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Biochem Pharmacol. 2000 Nov 15;60(10):1457-66.

Possible role of protein kinase C zeta in muscarinic receptor-induced proliferation of astrocytoma cells.

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Department of Environmental Health, University of Washington, Seattle, WA 98105, USA.


Recent studies have shown that protein kinase C zeta (PKC zeta) is part of a pathway that plays a key role in a wide range of physiological processes including mitogenesis, cell survival, and transcriptional regulation. Most studies on PKC zeta have been done by stimulating cells with tyrosine kinase receptor agonists, or by transfecting the cells with either constitutively active PKC zeta or negative mutants of PKC zeta. Less is known about the ability of endogenous G-protein-coupled receptors to generate a mitogenic signal through activation of endogenous PKC zeta. In the present paper, we showed that in 123-1N1 human astrocytoma cells, which express the G-protein-coupled M2, M3, and M5 muscarinic receptors, PKC zeta is activated by carbachol in a concentration-dependent manner, resulting in the translocation of PKC zeta from the cytoplasm to granules in the perinuclear region. The effect of carbachol was long-lasting (up to 24 hr) and appeared to be mediated by activation of M3 muscarinic receptors. A selective PKC zeta inhibitor peptide (peptide Z) inhibited PKC zeta translocation as well as carbachol-induced DNA synthesis. Inhibition of both phosphatidylinositol 3-kinase and phospholipase D decreased carbachol-induced [(3)H]thymidine incorporation and blocked carbachol-induced PKC zeta translocation, suggesting an involvement of both pathways in these effects.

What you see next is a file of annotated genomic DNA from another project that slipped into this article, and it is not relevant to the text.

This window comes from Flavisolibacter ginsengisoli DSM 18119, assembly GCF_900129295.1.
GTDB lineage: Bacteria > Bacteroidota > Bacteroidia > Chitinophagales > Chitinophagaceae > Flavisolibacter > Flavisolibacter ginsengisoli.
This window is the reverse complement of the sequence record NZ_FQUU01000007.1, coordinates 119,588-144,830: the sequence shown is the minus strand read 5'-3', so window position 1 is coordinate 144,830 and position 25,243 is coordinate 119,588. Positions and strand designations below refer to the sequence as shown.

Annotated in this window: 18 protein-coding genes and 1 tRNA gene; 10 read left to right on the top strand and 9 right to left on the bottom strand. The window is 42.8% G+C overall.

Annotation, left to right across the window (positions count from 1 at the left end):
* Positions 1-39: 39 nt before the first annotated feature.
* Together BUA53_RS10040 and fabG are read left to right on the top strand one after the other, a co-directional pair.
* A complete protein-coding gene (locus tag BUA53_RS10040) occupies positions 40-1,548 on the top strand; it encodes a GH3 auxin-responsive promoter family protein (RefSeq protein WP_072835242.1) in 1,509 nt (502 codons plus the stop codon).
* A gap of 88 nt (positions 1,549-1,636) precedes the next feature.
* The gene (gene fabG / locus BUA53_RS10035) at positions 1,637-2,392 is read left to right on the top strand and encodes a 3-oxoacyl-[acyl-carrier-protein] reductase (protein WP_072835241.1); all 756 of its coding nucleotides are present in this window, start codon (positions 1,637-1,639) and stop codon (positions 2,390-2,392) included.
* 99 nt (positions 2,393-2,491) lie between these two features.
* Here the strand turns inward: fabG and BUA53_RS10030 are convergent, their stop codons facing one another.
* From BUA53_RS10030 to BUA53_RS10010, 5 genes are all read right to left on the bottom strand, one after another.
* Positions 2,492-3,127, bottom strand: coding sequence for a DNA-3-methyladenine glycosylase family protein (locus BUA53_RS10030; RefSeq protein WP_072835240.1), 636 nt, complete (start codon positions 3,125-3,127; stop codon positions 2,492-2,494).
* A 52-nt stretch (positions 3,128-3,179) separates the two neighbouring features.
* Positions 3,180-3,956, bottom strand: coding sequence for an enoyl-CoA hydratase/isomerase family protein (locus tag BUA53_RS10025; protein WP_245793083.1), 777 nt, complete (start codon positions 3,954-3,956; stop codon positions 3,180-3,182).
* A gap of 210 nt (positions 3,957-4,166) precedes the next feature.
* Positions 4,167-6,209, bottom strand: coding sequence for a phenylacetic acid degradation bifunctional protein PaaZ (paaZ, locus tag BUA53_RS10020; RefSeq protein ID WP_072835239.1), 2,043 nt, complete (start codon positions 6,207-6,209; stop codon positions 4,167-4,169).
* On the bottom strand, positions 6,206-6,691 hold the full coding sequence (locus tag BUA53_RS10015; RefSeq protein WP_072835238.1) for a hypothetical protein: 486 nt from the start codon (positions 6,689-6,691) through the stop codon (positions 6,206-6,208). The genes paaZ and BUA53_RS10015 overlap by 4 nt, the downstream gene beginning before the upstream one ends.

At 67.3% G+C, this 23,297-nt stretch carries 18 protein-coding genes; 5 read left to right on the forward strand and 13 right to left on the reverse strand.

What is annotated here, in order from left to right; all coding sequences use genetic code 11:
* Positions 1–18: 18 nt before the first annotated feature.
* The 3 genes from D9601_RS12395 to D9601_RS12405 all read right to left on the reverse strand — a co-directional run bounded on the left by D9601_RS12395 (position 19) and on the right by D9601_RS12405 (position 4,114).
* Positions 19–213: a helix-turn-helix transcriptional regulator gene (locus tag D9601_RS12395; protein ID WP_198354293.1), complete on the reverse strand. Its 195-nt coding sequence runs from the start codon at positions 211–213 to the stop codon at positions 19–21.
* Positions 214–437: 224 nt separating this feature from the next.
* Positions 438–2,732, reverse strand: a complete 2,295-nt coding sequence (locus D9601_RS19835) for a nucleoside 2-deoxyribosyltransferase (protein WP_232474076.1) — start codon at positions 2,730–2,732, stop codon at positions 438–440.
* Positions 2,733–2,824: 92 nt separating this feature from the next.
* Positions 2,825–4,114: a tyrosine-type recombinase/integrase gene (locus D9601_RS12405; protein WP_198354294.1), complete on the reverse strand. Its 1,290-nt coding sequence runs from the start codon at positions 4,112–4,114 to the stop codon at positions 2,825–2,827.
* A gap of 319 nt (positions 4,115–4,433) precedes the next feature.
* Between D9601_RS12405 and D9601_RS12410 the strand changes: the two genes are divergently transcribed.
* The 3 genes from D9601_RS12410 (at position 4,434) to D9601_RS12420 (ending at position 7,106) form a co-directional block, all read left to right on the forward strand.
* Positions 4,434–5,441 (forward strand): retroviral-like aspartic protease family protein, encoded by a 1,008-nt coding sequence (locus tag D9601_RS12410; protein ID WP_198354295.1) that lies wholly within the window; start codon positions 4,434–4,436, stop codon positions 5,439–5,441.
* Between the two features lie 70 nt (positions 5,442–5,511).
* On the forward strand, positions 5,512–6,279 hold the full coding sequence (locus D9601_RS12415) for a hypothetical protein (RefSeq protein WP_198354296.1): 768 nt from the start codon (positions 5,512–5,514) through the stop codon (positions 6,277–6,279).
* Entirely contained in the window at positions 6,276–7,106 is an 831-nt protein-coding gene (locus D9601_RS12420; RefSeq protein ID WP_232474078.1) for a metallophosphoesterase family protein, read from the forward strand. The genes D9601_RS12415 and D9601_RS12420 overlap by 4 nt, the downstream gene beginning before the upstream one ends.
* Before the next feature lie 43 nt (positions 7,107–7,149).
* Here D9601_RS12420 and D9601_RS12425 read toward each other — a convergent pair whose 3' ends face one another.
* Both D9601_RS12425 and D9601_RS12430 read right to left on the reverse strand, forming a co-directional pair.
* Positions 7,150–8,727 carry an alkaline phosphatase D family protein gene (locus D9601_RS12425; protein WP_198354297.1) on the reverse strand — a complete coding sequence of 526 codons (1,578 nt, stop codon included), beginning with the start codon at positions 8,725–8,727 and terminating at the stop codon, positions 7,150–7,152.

[Indexed for MEDLINE]

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